The National Law Journal profiled Fenwick & West intellectual property partner David Hayes as one of 50 attorneys recognized nationally by NLJ as 2014 Intellectual Property Pioneers & Trailblazers “who are innovating in the field, helping to change the way copyright, patent, trademark or licensing law is practiced, or how IP is protected and managed.”
The publication noted Hayes’ “pioneering” involvement in the question of whether compiled software code could be copyrighted separately, or if it was considered part of the machine.
“I realized this issue was being litigated by lawyers who didn’t understand the technology and engineers who were not familiar with the legal system. When I went to law school, there were maybe two out of 500 with technical backgrounds. I was one of the earliest members of a generation of lawyers who called themselves ‘computer lawyers.’”
NLJ highlighted Hayes as a “trailblazer” for forging new paths vis a vis the law’s attempts to keep up with innovation, citing his role in helping develop the software “shrink-wrap license” which deemed that consumers agreed to service terms by simply opening the package. “No one knew if it was enforceable, but everyone started using them and they were eventually upheld,” Hayes said. Hayes later adapted the concept to Internet “browse-wrap” agreements, in which customers click a button to similarly indicate acceptance.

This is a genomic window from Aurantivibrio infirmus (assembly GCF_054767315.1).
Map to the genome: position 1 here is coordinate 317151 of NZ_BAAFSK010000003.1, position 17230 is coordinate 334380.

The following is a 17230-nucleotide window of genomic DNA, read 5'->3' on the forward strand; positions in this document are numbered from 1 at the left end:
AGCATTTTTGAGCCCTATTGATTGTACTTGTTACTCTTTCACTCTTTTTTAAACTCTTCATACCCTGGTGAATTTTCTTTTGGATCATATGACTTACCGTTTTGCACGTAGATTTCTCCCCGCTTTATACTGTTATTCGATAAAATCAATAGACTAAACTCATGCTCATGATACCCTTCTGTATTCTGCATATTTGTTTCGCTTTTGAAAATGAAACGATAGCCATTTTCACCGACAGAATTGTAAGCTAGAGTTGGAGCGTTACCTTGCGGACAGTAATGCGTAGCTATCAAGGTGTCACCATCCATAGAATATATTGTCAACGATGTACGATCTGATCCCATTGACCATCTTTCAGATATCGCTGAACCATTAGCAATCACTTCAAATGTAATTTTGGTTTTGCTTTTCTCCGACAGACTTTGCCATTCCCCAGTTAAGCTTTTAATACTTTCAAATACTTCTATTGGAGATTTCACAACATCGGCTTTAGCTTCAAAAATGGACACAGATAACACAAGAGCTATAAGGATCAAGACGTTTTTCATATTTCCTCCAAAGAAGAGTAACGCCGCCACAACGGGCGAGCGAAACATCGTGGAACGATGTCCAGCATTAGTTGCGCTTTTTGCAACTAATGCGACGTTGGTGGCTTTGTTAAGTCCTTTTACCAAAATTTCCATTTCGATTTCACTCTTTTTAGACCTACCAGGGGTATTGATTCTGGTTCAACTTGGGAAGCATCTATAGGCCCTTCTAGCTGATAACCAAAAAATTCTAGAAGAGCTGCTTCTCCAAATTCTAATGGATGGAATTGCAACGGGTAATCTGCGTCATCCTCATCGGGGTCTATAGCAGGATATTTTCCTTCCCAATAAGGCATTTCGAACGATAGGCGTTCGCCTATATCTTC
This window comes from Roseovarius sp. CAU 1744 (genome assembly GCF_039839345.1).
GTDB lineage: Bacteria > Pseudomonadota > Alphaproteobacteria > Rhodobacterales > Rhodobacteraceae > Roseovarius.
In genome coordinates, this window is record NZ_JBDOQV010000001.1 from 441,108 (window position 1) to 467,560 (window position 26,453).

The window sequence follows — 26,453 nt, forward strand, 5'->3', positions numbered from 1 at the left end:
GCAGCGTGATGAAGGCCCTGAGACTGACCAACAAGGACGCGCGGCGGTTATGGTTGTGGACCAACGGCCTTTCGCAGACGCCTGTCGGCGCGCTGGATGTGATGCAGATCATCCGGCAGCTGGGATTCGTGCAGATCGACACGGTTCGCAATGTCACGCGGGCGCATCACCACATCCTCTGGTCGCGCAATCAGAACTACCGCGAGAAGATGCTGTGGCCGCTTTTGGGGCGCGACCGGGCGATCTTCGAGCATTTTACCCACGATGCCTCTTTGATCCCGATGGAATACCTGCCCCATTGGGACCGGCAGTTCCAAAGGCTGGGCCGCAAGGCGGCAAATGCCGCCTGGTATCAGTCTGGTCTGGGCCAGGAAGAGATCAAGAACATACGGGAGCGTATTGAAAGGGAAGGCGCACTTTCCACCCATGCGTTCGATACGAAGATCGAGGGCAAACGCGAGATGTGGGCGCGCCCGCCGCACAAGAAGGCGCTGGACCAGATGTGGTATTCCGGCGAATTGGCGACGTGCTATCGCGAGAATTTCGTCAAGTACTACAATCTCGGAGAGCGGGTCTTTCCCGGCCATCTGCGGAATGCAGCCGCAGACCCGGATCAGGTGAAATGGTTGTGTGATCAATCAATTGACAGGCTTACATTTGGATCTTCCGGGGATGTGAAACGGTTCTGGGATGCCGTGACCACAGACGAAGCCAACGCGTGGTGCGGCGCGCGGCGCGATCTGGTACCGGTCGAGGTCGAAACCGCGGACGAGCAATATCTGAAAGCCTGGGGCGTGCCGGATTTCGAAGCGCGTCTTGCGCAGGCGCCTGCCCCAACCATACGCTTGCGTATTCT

“I’ve always tried to understand both the legal issues and the technology pushing the law,” Hayes said.
For the future, Hayes sees a host of issues involving online privacy, virtual currencies and cross-border law disputes. A central question, Hayes said, will be “How do you protect IP rights when information can move throughout the world at the speed of light and be in all countries simultaneously?”
The full profile is available through the NLJ “2014 Intellectual Property Trailblazers & Pioneers” supplement.